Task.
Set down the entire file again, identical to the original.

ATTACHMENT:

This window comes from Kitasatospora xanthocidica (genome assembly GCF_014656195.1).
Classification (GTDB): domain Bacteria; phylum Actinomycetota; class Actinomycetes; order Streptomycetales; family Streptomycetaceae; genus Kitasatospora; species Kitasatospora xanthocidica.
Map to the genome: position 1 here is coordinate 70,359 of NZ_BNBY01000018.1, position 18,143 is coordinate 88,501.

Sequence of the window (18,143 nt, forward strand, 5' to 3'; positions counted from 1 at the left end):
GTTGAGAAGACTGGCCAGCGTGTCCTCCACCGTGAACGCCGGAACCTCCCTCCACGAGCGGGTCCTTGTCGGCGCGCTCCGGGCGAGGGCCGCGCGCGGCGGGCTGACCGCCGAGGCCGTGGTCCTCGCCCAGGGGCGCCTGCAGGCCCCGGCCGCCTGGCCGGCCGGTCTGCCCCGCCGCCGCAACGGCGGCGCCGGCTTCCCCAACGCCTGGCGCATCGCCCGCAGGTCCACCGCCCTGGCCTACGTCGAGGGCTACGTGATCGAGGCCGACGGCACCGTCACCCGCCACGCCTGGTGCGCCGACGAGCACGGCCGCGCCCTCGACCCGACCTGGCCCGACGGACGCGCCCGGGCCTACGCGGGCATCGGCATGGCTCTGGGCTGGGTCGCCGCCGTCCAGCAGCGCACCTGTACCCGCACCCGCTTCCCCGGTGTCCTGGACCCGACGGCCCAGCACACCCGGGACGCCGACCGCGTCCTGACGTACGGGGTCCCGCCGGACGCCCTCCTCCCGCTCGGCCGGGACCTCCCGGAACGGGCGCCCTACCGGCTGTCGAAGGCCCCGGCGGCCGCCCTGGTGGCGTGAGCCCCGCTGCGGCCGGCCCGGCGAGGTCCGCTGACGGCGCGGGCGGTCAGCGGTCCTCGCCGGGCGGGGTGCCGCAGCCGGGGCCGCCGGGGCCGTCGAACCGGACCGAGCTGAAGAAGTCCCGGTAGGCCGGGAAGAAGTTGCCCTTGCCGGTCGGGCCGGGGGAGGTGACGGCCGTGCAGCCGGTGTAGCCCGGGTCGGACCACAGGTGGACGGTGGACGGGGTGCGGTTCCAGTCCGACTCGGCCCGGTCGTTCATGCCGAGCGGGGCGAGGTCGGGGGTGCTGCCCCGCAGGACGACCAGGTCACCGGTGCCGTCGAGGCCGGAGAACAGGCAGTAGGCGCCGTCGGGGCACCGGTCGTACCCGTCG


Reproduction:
This window comes from Kitasatospora xanthocidica (genome assembly GCF_014656195.1).
Classification (GTDB): domain Bacteria; phylum Actinomycetota; class Actinomycetes; order Streptomycetales; family Streptomycetaceae; genus Kitasatospora; species Kitasatospora xanthocidica.
Map to the genome: position 1 here is coordinate 70,359 of NZ_BNBY01000018.1, position 18,143 is coordinate 88,501.

Sequence of the window (18,143 nt, forward strand, 5' to 3'; positions counted from 1 at the left end):
GTTGAGAAGACTGGCCAGCGTGTCCTCCACCGTGAACGCCGGAACCTCCCTCCACGAGCGGGTCCTTGTCGGCGCGCTCCGGGCGAGGGCCGCGCGCGGCGGGCTGACCGCCGAGGCCGTGGTCCTCGCCCAGGGGCGCCTGCAGGCCCCGGCCGCCTGGCCGGCCGGTCTGCCCCGCCGCCGCAACGGCGGCGCCGGCTTCCCCAACGCCTGGCGCATCGCCCGCAGGTCCACCGCCCTGGCCTACGTCGAGGGCTACGTGATCGAGGCCGACGGCACCGTCACCCGCCACGCCTGGTGCGCCGACGAGCACGGCCGCGCCCTCGACCCGACCTGGCCCGACGGACGCGCCCGGGCCTACGCGGGCATCGGCATGGCTCTGGGCTGGGTCGCCGCCGTCCAGCAGCGCACCTGTACCCGCACCCGCTTCCCCGGTGTCCTGGACCCGACGGCCCAGCACACCCGGGACGCCGACCGCGTCCTGACGTACGGGGTCCCGCCGGACGCCCTCCTCCCGCTCGGCCGGGACCTCCCGGAACGGGCGCCCTACCGGCTGTCGAAGGCCCCGGCGGCCGCCCTGGTGGCGTGAGCCCCGCTGCGGCCGGCCCGGCGAGGTCCGCTGACGGCGCGGGCGGTCAGCGGTCCTCGCCGGGCGGGGTGCCGCAGCCGGGGCCGCCGGGGCCGTCGAACCGGACCGAGCTGAAGAAGTCCCGGTAGGCCGGGAAGAAGTTGCCCTTGCCGGTCGGGCCGGGGGAGGTGACGGCCGTGCAGCCGGTGTAGCCCGGGTCGGACCACAGGTGGACGGTGGACGGGGTGCGGTTCCAGTCCGACTCGGCCCGGTCGTTCATGCCGAGCGGGGCGAGGTCGGGGGTGCTGCCCCGCAGGACGACCAGGTCACCGGTGCCGTCGAGGCCGGAGAACAGGCAGTAGGCGCCGTCGGGGCACCGGTCGTACCCGTCG